It can be a subtle reference without being overly telling, honestly. Like the one grabbed some Skittles from the bodega because he knows other one likes them and has done so since childhood. Something small, but significant is going to have way more depth than going into a monologue about why they were friends and how long or something. To me, of course. In the end, I think go with what feels natural to the story and goes well with the flow of the rest of it.
     
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  8. Arsel

    Arsel Member

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    My first suggestion would be to spend more time on their relationship, even if you kill him off. Otherwise I just don't see myself experiencing sentimental shock reading that rando guy's death.
    If you really have to keep it short... what I like is detailed exposition. Some Authors try to describe relationships in an overview, making sure to visit each important aspect and presenting it as a whole. But maybe if you flesh out an insider joke between them, a way of communication between them that's really subtle, some refrence to a past event - for me that just says a lot more about their friendship than "In fourth grade, Jason saved Dickberry's life. They grew together over time, bla bla bla..."
     
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  9. cosmic lights

    cosmic lights Contributor Contributor

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    Don't know how much help I'll be but you could make a reference to an early event in their lives. How they met. A sacrifice they made. One took a bullet for the other one. Something that gives us some idea of the depth of friendship, which I think is more important than how long they've been friends. I have friends from childhood, but I'm closer to a friend I met a year ago. Something that gives us an idea of this friendship. Are they a have each other's back always type of friends.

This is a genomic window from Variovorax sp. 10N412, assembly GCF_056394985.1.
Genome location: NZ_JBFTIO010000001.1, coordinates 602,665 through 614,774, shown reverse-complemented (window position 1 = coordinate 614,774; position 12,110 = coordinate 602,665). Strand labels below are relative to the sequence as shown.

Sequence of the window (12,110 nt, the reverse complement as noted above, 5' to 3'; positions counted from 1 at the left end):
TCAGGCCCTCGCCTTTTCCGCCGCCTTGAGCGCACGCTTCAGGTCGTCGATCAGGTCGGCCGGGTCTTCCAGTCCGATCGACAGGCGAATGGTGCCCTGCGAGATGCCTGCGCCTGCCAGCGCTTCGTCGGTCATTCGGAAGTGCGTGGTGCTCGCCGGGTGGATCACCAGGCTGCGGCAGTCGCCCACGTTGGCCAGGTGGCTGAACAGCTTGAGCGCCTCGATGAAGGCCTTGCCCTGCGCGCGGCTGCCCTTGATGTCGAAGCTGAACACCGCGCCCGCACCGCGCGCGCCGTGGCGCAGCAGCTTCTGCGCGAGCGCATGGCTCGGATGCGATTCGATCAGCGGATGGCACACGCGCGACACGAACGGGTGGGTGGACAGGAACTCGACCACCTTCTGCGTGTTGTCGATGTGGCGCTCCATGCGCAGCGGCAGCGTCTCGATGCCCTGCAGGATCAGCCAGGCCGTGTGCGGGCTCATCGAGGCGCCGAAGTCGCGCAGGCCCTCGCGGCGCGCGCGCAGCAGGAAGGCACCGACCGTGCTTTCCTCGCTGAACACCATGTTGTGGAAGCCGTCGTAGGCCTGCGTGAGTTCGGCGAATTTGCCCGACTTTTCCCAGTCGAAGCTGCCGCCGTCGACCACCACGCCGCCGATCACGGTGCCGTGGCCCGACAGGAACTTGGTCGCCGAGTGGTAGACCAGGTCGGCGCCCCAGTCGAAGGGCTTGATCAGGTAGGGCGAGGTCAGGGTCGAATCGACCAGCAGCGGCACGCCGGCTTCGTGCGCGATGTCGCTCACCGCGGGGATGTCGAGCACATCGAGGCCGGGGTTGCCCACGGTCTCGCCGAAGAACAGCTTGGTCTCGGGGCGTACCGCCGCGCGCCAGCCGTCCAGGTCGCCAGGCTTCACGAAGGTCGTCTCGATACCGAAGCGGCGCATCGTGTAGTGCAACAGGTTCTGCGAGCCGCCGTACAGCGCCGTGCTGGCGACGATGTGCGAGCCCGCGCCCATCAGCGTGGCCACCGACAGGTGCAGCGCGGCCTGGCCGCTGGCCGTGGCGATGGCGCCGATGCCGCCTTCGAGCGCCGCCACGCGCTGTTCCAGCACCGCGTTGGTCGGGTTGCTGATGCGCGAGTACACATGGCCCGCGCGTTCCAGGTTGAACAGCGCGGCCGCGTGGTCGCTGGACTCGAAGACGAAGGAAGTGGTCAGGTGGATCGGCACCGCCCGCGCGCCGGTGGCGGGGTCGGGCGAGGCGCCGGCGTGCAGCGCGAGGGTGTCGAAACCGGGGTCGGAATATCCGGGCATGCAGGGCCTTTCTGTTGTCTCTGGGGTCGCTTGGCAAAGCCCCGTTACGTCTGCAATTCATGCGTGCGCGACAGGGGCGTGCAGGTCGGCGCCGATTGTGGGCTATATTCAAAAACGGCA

By giving yourself so little to convey the relationship in your making it harder for yourself. I would, since this is such an important friendship, dedicate a bit more if possible.
     
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  10. cosmic lights

    cosmic lights Contributor Contributor

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    You could add it into dialogue
     
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  11. LazyBear

    LazyBear Senior Member

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    I would mention how they got into crime to begin with. A victimless crime with fast money? A good cause to help a sick parent or helping a brother who got caught up in bad shit? The more corrupt, the longer the journey becomes to introduce a character in a likable way. Breaking bad needed many seasons to go from cancer guy to the one who knocks on people's doors. Make the reader understand that they could also become criminals given a horrible predicament. Society needs to face some hard truths to recover from gang violence. We were all innocent once. In the end, the reader will feel bad about him both as the innocent child who grew up in the wrong place and the man who's dying to protect his people.

    I once made a drug dealer cry on the streets of HongKong because I saw the pain hiding inside of him. He just wanted his family to survive, but his eyes showed that he had done terrible acts along the way.
     
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  12. TheOtherPromise

    TheOtherPromise New Member

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    I have a similar situation occurring in my current story. Where a childhood friend to one of the main characters is killed at the end of her second chapter. For my situation I'm relying on nicknames to quickly showcase how close they are. So, in my story the main character is named Kavrina but her friend calls her Kavs, and her friend is Orvyn but she calls him Vyn. These are the types of simple and cute nicknames that children might call each other and it implies that they've known each other since childhood. Though it might not work for your situation, depending both on the characters' names and dispositions.

    You also might not need to worry too much about setting up their friendship before killing the one off, if you expand on it throughout the rest of the book. If the surviving friend thinks about the other one often, you can flesh out their relationship postmortem.